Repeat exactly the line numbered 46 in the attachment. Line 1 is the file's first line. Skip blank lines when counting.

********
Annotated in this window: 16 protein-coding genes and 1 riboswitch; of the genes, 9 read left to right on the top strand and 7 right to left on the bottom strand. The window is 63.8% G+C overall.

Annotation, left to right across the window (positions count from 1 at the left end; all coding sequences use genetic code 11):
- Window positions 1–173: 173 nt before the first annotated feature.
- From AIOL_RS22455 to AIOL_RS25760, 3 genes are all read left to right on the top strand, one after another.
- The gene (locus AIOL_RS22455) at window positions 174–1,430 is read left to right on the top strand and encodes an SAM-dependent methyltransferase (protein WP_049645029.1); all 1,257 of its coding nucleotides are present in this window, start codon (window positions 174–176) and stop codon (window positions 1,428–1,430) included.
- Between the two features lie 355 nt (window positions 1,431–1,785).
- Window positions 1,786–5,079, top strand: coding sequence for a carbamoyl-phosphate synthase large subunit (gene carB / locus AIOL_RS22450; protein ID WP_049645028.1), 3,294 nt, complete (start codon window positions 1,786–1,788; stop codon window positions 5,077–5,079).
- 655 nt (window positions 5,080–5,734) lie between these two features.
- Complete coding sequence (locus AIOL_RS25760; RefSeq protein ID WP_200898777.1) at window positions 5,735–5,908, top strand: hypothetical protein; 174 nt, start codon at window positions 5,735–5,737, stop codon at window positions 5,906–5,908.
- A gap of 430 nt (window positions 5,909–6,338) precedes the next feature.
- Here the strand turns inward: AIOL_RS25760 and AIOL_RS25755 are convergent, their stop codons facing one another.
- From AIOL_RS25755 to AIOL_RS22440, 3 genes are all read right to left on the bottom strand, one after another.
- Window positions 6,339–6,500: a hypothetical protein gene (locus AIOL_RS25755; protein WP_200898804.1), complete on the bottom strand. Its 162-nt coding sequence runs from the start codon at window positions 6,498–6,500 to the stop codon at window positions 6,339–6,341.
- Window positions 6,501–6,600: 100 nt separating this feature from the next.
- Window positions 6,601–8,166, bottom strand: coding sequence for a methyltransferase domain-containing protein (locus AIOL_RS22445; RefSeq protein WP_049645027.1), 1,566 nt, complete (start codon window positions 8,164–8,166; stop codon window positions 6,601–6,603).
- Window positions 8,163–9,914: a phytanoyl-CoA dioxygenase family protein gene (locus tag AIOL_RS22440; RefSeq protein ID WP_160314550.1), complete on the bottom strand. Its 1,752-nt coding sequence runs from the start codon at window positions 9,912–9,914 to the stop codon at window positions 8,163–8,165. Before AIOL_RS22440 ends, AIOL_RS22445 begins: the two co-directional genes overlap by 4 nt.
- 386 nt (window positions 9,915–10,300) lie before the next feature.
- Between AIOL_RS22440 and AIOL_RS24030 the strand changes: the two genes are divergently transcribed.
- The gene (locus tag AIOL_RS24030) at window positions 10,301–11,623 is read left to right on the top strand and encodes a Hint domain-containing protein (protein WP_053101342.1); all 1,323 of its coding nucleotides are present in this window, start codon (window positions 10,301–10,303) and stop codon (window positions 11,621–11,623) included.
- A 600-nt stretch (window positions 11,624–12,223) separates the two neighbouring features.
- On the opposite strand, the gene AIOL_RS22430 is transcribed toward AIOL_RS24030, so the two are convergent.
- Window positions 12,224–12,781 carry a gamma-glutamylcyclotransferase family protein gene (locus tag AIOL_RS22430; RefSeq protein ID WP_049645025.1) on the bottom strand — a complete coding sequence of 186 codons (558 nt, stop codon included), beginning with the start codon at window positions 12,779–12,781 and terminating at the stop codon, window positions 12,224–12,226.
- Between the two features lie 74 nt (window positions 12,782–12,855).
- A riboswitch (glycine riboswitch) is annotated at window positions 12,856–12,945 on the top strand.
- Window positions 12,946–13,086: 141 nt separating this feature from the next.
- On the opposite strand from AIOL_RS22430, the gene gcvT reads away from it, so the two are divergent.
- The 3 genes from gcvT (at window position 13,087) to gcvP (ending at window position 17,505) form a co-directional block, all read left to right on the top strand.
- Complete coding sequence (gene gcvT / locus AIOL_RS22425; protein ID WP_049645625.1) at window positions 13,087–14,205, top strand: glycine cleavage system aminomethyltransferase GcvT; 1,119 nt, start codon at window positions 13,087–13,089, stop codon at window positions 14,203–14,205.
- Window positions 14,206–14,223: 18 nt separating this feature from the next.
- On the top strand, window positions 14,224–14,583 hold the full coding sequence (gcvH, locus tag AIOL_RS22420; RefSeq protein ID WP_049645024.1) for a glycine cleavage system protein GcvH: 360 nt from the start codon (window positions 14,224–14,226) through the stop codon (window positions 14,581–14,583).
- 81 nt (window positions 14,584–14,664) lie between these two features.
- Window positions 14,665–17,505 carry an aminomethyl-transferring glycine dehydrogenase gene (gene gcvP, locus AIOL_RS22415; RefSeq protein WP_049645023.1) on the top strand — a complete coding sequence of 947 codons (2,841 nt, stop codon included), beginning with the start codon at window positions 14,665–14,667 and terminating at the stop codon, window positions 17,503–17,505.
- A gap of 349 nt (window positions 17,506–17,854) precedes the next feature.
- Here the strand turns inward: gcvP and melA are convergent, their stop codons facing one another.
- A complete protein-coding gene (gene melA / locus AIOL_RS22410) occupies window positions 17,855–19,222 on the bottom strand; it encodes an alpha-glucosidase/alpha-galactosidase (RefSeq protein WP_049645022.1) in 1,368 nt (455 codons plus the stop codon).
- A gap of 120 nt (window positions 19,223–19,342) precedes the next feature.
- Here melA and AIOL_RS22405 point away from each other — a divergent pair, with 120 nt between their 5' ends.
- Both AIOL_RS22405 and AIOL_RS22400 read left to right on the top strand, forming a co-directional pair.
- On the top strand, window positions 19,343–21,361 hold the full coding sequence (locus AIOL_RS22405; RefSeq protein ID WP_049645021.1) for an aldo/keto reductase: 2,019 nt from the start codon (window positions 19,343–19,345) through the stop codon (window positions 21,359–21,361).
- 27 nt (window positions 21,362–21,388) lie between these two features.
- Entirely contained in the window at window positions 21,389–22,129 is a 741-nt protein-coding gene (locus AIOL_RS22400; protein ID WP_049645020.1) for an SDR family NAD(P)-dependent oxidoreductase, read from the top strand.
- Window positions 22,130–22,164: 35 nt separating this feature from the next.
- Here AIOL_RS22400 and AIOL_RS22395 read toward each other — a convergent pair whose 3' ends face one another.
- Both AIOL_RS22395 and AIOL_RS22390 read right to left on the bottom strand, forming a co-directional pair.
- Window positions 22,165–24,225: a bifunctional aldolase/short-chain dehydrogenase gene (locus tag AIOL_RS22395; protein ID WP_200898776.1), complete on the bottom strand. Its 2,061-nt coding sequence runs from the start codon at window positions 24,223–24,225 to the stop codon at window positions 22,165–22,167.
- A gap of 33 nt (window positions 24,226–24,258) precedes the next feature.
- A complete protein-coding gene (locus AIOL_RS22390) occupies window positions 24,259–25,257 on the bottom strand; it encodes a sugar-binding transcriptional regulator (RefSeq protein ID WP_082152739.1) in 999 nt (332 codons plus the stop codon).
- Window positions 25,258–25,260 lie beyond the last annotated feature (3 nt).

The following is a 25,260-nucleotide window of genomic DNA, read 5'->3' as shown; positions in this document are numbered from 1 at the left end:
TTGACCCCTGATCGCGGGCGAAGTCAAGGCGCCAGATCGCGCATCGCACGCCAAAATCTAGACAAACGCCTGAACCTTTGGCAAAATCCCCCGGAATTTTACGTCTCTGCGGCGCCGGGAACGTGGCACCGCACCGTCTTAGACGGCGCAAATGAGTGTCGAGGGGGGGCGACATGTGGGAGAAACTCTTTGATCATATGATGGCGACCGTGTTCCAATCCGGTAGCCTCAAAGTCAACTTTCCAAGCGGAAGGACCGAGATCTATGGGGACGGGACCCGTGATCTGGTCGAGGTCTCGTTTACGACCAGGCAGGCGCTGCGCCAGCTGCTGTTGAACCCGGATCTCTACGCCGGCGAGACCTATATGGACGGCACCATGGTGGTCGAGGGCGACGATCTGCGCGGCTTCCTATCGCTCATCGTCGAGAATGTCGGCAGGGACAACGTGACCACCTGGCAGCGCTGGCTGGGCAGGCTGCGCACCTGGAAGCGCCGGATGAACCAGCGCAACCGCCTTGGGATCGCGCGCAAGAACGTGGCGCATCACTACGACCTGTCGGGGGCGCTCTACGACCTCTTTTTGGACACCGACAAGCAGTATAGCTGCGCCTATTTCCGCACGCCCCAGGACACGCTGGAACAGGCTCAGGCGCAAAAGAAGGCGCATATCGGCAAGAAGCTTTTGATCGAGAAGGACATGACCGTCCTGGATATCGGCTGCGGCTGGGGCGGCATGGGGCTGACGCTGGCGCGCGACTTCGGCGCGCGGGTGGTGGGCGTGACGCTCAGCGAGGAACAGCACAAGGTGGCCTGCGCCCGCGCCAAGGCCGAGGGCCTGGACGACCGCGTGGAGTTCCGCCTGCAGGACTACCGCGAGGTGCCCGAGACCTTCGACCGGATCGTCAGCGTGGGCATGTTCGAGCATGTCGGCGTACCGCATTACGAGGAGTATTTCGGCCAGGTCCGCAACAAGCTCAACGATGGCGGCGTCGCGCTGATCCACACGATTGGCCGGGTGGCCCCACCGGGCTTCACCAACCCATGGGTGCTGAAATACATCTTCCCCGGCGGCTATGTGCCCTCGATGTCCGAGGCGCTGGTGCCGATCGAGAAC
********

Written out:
- A gap of 33 nt (window positions 24,226–24,258) precedes the next feature.